These international legal limits are relatively new within international law, and they are generally implicit rather than explicit, although regulation by the European Union is creating more explicit limits. (4) At the time that the United States created the plenary power doctrine, international law provided very few limits on a state's sovereign power to exclude and expel noncitizens. Treatment of individuals, citizens and noncitizens alike, within the territory of a state was considered to be within the state's domestic jurisdiction, which was outside of the reach of international law. The idea that states had absolute sovereignty to exclude and expel noncitizens, while debatable in the late nineteenth century, was not viable by the late twentieth century due to the prominence of human rights treaties. Both the political model and the legal model reflect the international legal norms and rules governing at the time of the model's development. The late nineteenth century creation of the political model reflects the idea of absolute sovereignty and individuals as objects within international law. The development of the legal model in the late twentieth century reflects the transformation of individuals into subjects of international law due to the ratification of human rights treaties.

As rights holders, independent of states, individuals have the ability to challenge state deportation decisions to ensure compatibility with domestic immigration legal requirements and international legal norms and rules regarding the scope of states' immigration power. The acknowledgment of individuals as rights holders and the requirement that state parties to human rights treaties provide judicial, administrative, or legislative review of alleged rights violations and effective remedies for rights violations supported the creation of the legal model. This model provides institutional mechanisms for monitoring, evaluating, and constraining, when appropriate, state use of the deportation power. The political model as applied in the United States does not provide such institutional mechanisms. The United States is lacking judicial and administrative mechanisms to ensure that deportation decisions adhere to substantive domestic law and comport with international legal norms and rules regarding the scope of a state's sovereign power to deport. This lack of oversight increases the risk of arbitrary deportation decisions, which ultimately undermines the rule of law in the regulation of immigration.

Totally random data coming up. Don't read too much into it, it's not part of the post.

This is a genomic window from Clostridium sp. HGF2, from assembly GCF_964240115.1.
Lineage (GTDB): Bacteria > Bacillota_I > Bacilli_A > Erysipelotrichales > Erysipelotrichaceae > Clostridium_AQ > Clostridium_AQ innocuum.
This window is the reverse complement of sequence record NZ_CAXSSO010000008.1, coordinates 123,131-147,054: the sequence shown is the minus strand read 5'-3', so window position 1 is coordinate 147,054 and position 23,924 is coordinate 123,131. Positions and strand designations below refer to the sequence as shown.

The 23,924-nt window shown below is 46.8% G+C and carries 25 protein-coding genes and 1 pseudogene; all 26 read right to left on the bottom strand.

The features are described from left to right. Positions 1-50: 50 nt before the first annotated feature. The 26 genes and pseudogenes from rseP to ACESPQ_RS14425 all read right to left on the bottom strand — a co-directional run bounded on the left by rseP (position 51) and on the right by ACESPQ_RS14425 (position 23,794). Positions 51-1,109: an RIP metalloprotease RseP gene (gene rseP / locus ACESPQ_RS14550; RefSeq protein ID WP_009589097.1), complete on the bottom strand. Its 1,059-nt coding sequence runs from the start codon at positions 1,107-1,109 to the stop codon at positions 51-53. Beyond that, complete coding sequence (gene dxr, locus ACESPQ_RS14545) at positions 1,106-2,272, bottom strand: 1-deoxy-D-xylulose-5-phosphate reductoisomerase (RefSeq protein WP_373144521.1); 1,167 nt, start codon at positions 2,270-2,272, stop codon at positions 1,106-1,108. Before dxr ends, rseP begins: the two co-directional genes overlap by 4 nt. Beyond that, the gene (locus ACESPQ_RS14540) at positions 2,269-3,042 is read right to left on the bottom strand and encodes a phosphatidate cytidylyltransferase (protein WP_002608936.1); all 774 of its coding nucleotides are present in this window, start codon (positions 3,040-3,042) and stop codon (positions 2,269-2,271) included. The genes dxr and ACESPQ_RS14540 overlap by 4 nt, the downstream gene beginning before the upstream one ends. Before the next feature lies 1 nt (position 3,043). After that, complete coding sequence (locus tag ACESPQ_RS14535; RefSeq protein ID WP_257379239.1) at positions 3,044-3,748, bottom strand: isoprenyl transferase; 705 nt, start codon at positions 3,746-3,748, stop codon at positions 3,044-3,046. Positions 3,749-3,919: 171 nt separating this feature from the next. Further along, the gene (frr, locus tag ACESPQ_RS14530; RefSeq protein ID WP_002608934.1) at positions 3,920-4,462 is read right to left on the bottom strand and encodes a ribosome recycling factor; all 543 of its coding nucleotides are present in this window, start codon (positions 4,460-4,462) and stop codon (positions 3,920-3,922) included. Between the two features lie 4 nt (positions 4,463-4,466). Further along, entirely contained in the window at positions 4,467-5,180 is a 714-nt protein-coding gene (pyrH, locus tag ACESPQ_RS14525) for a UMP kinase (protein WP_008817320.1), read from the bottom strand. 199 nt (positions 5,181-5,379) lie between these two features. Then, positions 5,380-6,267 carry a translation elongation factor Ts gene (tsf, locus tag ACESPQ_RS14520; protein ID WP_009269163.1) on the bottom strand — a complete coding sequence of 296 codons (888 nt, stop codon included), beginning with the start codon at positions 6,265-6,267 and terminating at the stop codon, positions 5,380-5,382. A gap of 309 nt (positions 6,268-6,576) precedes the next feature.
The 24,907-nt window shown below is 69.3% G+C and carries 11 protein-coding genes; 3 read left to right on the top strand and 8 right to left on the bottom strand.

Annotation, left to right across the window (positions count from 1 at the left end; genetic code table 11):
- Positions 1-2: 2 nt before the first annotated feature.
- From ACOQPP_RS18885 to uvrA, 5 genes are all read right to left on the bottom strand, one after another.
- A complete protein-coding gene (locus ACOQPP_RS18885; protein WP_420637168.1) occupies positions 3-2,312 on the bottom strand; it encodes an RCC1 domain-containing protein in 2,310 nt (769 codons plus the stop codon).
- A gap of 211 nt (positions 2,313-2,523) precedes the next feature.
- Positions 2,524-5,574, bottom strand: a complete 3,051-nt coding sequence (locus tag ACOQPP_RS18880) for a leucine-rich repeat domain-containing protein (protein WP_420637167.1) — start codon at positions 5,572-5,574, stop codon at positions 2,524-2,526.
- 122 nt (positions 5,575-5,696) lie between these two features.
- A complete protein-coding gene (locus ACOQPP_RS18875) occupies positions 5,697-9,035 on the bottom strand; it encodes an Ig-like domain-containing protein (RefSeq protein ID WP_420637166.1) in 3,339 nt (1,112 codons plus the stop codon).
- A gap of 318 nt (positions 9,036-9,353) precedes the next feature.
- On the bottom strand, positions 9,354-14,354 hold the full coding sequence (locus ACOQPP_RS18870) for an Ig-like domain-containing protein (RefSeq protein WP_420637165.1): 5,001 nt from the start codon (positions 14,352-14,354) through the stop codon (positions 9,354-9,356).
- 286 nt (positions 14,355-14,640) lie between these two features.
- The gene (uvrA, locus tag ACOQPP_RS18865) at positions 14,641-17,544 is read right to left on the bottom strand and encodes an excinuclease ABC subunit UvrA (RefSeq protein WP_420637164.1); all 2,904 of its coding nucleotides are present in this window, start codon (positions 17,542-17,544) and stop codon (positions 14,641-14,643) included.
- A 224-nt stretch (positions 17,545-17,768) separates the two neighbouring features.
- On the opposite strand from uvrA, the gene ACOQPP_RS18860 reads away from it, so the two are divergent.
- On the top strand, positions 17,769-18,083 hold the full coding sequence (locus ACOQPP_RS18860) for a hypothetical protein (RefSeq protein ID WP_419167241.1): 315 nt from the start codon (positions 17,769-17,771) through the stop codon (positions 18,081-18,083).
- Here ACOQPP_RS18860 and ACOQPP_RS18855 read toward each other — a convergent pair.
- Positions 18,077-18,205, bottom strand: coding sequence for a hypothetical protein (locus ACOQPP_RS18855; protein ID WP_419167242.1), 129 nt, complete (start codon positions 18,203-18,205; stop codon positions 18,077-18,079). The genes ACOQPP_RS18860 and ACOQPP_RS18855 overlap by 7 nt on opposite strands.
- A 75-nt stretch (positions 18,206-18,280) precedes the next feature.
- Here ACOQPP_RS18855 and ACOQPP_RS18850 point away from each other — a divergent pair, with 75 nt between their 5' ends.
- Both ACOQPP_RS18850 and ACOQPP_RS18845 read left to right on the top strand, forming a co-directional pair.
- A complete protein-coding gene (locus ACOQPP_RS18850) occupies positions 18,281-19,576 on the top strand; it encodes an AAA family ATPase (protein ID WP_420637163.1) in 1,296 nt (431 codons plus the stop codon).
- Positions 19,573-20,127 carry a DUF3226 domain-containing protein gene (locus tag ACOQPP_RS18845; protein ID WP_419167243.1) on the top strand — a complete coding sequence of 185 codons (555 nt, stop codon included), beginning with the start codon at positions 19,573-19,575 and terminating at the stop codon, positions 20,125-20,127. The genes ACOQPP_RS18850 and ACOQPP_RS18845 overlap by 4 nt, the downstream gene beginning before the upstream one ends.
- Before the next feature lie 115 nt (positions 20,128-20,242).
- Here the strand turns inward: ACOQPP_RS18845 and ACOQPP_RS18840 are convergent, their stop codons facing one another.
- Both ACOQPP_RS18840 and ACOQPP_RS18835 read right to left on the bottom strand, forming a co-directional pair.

Interpreting the Immigration and Nationality Act provisions regarding cancellation of removal or issuing an Executive Order requiring executive officials to perform their functions "so as to respect and implement," U.S. international human rights obligations offer two executive-focused approaches that begin to reduce the lack of monitoring, evaluating, and constraining of state use of the deportation power. These approaches do not solve the problem completely, but they do provide examples of the type of executive action that assists in facilitating the rule of law goals articulated in human rights treaties. The United States' international legal obligations have changed substantially since Chae Chan Ping, Ekiu, and Fong Yue Ting were decided. These new legal developments demand a reevaluation of the manner in which immigration judges and the Board of Immigration Appeals adjudicate deportation challenges and requests for cancellation of removal to...